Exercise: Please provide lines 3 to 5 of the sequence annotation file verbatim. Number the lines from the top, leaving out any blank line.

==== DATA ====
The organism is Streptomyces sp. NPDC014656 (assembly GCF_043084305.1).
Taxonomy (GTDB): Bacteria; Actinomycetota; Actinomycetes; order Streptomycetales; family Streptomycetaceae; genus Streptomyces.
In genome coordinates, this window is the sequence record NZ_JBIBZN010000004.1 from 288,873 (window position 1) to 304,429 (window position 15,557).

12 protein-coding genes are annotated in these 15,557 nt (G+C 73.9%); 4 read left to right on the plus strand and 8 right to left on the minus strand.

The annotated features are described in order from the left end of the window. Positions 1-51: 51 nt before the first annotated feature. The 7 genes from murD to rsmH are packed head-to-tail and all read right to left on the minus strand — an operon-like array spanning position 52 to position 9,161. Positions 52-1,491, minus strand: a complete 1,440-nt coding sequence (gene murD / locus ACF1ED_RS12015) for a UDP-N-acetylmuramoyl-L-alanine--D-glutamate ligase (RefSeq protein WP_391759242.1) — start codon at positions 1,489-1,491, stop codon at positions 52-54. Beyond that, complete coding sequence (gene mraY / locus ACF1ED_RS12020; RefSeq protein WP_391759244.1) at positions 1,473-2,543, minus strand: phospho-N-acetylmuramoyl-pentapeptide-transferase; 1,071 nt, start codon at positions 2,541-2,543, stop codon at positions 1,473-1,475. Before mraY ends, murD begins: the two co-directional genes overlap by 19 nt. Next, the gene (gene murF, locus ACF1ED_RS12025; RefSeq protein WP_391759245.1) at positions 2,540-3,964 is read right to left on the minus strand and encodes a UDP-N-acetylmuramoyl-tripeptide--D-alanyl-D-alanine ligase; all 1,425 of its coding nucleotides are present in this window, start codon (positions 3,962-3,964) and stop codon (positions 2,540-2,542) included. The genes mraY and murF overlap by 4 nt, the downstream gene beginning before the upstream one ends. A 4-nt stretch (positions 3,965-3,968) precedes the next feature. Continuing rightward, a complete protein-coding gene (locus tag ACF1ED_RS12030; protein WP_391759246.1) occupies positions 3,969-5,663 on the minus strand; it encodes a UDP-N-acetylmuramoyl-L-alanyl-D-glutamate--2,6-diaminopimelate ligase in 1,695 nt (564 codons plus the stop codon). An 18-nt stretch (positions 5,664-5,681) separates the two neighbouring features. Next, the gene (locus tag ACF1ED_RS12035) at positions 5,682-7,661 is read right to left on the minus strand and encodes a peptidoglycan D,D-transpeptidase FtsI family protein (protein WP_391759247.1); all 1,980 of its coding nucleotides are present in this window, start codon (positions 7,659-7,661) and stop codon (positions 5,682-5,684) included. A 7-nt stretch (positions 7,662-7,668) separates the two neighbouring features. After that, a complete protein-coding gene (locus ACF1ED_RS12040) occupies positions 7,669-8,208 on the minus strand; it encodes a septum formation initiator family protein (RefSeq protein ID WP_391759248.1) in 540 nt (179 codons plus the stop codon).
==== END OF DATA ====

In genome coordinates, this window is the sequence record NZ_JBIBZN010000004.1 from 288,873 (window position 1) to 304,429 (window position 15,557).

12 protein-coding genes are annotated in these 15,557 nt (G+C 73.9%); 4 read left to right on the plus strand and 8 right to left on the minus strand.

The annotated features are described in order from the left end of the window. Positions 1-51: 51 nt before the first annotated feature. The 7 genes from murD to rsmH are packed head-to-tail and all read right to left on the minus strand — an operon-like array spanning position 52 to position 9,161. Positions 52-1,491, minus strand: a complete 1,440-nt coding sequence (gene murD / locus ACF1ED_RS12015) for a UDP-N-acetylmuramoyl-L-alanine--D-glutamate ligase (RefSeq protein WP_391759242.1) — start codon at positions 1,489-1,491, stop codon at positions 52-54. Beyond that, complete coding sequence (gene mraY / locus ACF1ED_RS12020; RefSeq protein WP_391759244.1) at positions 1,473-2,543, minus strand: phospho-N-acetylmuramoyl-pentapeptide-transferase; 1,071 nt, start codon at positions 2,541-2,543, stop codon at positions 1,473-1,475. Before mraY ends, murD begins: the two co-directional genes overlap by 19 nt. Next, the gene (gene murF, locus ACF1ED_RS12025; RefSeq protein WP_391759245.1) at positions 2,540-3,964 is read right to left on the minus strand and encodes a UDP-N-acetylmuramoyl-tripeptide--D-alanyl-D-alanine ligase; all 1,425 of its coding nucleotides are present in this window, start codon (positions 3,962-3,964) and stop codon (positions 2,540-2,542) included. The genes mraY and murF overlap by 4 nt, the downstream gene beginning before the upstream one ends. A 4-nt stretch (positions 3,965-3,968) precedes the next feature. Continuing rightward, a complete protein-coding gene (locus tag ACF1ED_RS12030; protein WP_391759246.1) occupies positions 3,969-5,663 on the minus strand; it encodes a UDP-N-acetylmuramoyl-L-alanyl-D-glutamate--2,6-diaminopimelate ligase in 1,695 nt (564 codons plus the stop codon). An 18-nt stretch (positions 5,664-5,681) separates the two neighbouring features. Next, the gene (locus tag ACF1ED_RS12035) at positions 5,682-7,661 is read right to left on the minus strand and encodes a peptidoglycan D,D-transpeptidase FtsI family protein (protein WP_391759247.1); all 1,980 of its coding nucleotides are present in this window, start codon (positions 7,659-7,661) and stop codon (positions 5,682-5,684) included. A 7-nt stretch (positions 7,662-7,668) separates the two neighbouring features. After that, a complete protein-coding gene (locus ACF1ED_RS12040) occupies positions 7,669-8,208 on the minus strand; it encodes a septum formation initiator family protein (RefSeq protein ID WP_391759248.1) in 540 nt (179 codons plus the stop codon).